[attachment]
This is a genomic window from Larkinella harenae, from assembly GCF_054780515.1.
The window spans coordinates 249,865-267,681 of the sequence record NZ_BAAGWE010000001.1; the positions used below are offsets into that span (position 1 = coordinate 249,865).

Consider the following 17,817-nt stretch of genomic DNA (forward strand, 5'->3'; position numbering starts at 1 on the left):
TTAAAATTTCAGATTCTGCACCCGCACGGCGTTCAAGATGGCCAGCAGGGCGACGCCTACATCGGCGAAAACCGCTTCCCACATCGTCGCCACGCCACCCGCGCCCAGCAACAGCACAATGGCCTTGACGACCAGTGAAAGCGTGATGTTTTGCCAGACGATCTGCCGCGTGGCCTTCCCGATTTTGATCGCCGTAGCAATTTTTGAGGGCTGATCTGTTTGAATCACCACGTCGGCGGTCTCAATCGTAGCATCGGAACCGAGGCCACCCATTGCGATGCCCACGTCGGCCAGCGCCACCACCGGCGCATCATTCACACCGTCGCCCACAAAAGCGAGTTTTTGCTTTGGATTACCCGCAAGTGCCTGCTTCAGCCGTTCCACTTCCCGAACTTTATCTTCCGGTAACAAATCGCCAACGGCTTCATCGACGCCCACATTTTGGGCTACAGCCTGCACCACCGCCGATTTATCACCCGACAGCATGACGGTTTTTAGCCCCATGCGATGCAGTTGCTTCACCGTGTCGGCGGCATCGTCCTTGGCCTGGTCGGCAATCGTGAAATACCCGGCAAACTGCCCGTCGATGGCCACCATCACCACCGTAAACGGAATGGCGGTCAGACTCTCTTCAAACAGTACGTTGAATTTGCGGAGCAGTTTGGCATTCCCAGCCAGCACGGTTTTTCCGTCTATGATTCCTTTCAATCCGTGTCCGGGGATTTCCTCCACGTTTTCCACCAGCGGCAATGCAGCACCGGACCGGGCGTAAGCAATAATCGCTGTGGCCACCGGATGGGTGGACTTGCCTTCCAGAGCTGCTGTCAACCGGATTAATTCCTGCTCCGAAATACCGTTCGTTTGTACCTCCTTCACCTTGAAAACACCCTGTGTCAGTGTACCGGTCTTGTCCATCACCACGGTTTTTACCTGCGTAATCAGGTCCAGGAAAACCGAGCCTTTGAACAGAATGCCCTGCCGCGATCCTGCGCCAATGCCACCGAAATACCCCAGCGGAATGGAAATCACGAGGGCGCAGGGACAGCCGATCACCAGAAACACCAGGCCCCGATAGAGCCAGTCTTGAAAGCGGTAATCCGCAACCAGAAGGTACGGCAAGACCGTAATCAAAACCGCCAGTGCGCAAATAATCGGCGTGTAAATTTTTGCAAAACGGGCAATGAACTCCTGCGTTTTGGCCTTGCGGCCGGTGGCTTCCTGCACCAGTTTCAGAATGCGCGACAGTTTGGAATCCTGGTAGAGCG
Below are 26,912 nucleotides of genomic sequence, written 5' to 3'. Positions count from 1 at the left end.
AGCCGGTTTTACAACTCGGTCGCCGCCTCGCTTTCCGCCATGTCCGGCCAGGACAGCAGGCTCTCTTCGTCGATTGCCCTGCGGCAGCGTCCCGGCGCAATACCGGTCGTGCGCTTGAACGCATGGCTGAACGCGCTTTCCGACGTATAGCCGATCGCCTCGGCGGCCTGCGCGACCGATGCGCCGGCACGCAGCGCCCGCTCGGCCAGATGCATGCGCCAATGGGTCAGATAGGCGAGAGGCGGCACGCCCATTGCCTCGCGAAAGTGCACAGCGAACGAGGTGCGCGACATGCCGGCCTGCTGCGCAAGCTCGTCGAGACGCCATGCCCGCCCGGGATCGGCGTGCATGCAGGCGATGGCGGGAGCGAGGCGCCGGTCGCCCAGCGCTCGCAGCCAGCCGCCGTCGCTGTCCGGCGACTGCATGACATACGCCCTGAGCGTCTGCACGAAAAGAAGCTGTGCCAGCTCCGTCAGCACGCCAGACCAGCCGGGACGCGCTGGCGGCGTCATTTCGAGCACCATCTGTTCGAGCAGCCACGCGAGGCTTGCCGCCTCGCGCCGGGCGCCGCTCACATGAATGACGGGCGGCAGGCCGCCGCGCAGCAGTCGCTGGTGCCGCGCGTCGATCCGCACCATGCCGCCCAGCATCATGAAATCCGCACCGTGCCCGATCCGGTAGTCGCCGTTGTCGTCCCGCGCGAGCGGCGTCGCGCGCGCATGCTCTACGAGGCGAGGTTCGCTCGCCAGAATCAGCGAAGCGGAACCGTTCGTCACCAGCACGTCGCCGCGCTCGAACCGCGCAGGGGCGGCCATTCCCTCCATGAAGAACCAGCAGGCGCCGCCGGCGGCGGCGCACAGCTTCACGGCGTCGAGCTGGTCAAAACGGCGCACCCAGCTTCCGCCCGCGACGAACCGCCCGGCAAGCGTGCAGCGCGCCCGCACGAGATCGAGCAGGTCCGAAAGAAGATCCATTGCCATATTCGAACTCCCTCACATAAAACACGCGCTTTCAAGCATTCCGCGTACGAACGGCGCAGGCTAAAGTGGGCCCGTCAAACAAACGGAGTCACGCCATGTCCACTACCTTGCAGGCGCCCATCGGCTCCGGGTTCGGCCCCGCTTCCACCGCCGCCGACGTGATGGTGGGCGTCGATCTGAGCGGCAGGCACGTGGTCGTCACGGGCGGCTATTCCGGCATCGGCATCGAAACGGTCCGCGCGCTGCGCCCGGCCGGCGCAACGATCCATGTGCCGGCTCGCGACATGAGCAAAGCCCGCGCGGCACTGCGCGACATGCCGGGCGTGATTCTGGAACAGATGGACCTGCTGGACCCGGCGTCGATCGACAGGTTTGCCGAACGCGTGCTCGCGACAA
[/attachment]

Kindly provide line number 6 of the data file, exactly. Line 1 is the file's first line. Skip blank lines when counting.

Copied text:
AGCCGGTTTTACAACTCGGTCGCCGCCTCGCTTTCCGCCATGTCCGGCCAGGACAGCAGGCTCTCTTCGTCGATTGCCCTGCGGCAGCGTCCCGGCGCAATACCGGTCGTGCGCTTGAACGCATGGCTGAACGCGCTTTCCGACGTATAGCCGATCGCCTCGGCGGCCTGCGCGACCGATGCGCCGGCACGCAGCGCCCGCTCGGCCAGATGCATGCGCCAATGGGTCAGATAGGCGAGAGGCGGCACGCCCATTGCCTCGCGAAAGTGCACAGCGAACGAGGTGCGCGACATGCCGGCCTGCTGCGCAAGCTCGTCGAGACGCCATGCCCGCCCGGGATCGGCGTGCATGCAGGCGATGGCGGGAGCGAGGCGCCGGTCGCCCAGCGCTCGCAGCCAGCCGCCGTCGCTGTCCGGCGACTGCATGACATACGCCCTGAGCGTCTGCACGAAAAGAAGCTGTGCCAGCTCCGTCAGCACGCCAGACCAGCCGGGACGCGCTGGCGGCGTCATTTCGAGCACCATCTGTTCGAGCAGCCACGCGAGGCTTGCCGCCTCGCGCCGGGCGCCGCTCACATGAATGACGGGCGGCAGGCCGCCGCGCAGCAGTCGCTGGTGCCGCGCGTCGATCCGCACCATGCCGCCCAGCATCATGAAATCCGCACCGTGCCCGATCCGGTAGTCGCCGTTGTCGTCCCGCGCGAGCGGCGTCGCGCGCGCATGCTCTACGAGGCGAGGTTCGCTCGCCAGAATCAGCGAAGCGGAACCGTTCGTCACCAGCACGTCGCCGCGCTCGAACCGCGCAGGGGCGGCCATTCCCTCCATGAAGAACCAGCAGGCGCCGCCGGCGGCGGCGCACAGCTTCACGGCGTCGAGCTGGTCAAAACGGCGCACCCAGCTTCCGCCCGCGACGAACCGCCCGGCAAGCGTGCAGCGCGCCCGCACGAGATCGAGCAGGTCCGAAAGAAGATCCATTGCCATATTCGAACTCCCTCACATAAAACACGCGCTTTCAAGCATTCCGCGTACGAACGGCGCAGGCTAAAGTGGGCCCGTCAAACAAACGGAGTCACGCCATGTCCACTACCTTGCAGGCGCCCATCGGCTCCGGGTTCGGCCCCGCTTCCACCGCCGCCGACGTGATGGTGGGCGTCGATCTGAGCGGCAGGCACGTGGTCGTCACGGGCGGCTATTCCGGCATCGGCATCGAAACGGTCCGCGCGCTGCGCCCGGCCGGCGCAACGATCCATGTGCCGGCTCGCGACATGAGCAAAGCCCGCGCGGCACTGCGCGACATGCCGGGCGTGATTCTGGAACAGATGGACCTGCTGGACCCGGCGTCGATCGACAGGTTTGCCGAACGCGTGCTCGCGACAA